ALMOST £1 million in landfill tax fines have been racked up by Edinburgh this year as the city continues to fail recycling targets.
Despite a controversial move to fortnightly bin collections and bolstering recycling options, the Capital has missed Scottish Government landfill targets for the sixth year in a row.
It means the total cost of landfill tax fines paid by the underperforming authority now stretches into the tens of millions of pounds.
Critics said the city was “pouring public money into a hole in the ground”.
Under the Zero Waste Plan introduced in 2008, the Scottish Government set a target for no more than five per cent of waste being sent to landfill by 2025. Large fines are meted out if councils fail to hit their 50 per cent recycling target under European directives.
Edinburgh currently recycles around 40 per cent of waste but still deposited 132,500 tonnes of refuse in landfill in the last year.
Recent investment has led to record rates of recycling and a £3.3m shake-up of waste collections, due to launch this September, will simplify the process for 140,000 households across the Capital by reducing the number of recycling boxes to two.
A joint project with Midlothian Council – which pays no landfill tax with a 53 per cent recycling rate – to create a food waste treatment facility in Millerhill next year will also boost Edinburgh’s performance.
The city’s overall bill for burying rubbish stands at more than £14m.
Critics have condemned Edinburgh’s “failure” to deliver on its recycling obligations, with Green Party opponents criticising the ruling SNP-Labour administration’s refusal to invest heavily in waste services during the last budget,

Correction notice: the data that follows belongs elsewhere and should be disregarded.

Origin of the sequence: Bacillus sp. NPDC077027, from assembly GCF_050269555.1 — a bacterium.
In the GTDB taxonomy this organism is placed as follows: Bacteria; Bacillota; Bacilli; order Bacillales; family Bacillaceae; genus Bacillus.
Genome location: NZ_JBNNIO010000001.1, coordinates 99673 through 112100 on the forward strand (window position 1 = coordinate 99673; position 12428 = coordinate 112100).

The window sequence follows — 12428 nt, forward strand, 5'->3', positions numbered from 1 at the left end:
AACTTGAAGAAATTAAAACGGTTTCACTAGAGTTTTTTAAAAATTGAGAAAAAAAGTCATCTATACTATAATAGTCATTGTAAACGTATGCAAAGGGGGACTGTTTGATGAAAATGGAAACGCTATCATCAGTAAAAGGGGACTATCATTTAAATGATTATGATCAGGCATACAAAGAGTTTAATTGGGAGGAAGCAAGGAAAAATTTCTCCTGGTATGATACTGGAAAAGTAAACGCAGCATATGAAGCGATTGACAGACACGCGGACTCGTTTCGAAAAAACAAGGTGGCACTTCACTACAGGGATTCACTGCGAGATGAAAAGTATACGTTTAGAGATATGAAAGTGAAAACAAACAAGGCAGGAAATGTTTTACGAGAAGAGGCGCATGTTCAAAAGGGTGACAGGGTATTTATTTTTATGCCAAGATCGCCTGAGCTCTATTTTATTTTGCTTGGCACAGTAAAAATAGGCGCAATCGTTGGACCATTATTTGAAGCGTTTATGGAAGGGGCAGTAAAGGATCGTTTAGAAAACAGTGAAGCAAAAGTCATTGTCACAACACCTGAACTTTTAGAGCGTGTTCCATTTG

Cllr Chas Booth, Green environment spokesman said: “It has cost just under a million pounds for the council to miss its recycling target. This underlines yet again that better recycling has financial as well as environmental benefits.
“In the Green budget this year we argued for an additional £500,000 investment in recycling and waste reduction in order to reduce landfill costs by £1m – an overall saving of £500,000.
“The council, in its wisdom, rejected that amendment and here we see the price of failure.”
He vowed that the Greens would continue to press the city to improve its record on recycling “to ensure we stop pouring public money into a hole in the ground”.
It is understood that for every one per cent of extra waste that can be recycled, the council will save £100,000 in landfill tax.
At present, the council’s recycling rate stands at 41 per cent, with operator Viridor Waste Management charging a £106 fee per tonne for disposal at its Dunbar site.
City environment convener Lesley Hinds defended Edinburgh’s record and called on residents to help the city meet recycling targets. She said: “Recycling rates are continuing to rise steadily in Edinburgh, with significant improvements saving almost £500,000 in landfill costs between 2012-13 and 2013-14, but we still have a long way to go.
“There’s no denying the financial and environmental benefits offered by reducing the amount of rubbish sent to landfill, and I would urge Edinburgh’s residents to help us meet our targets by making use of the recycling options on offer.”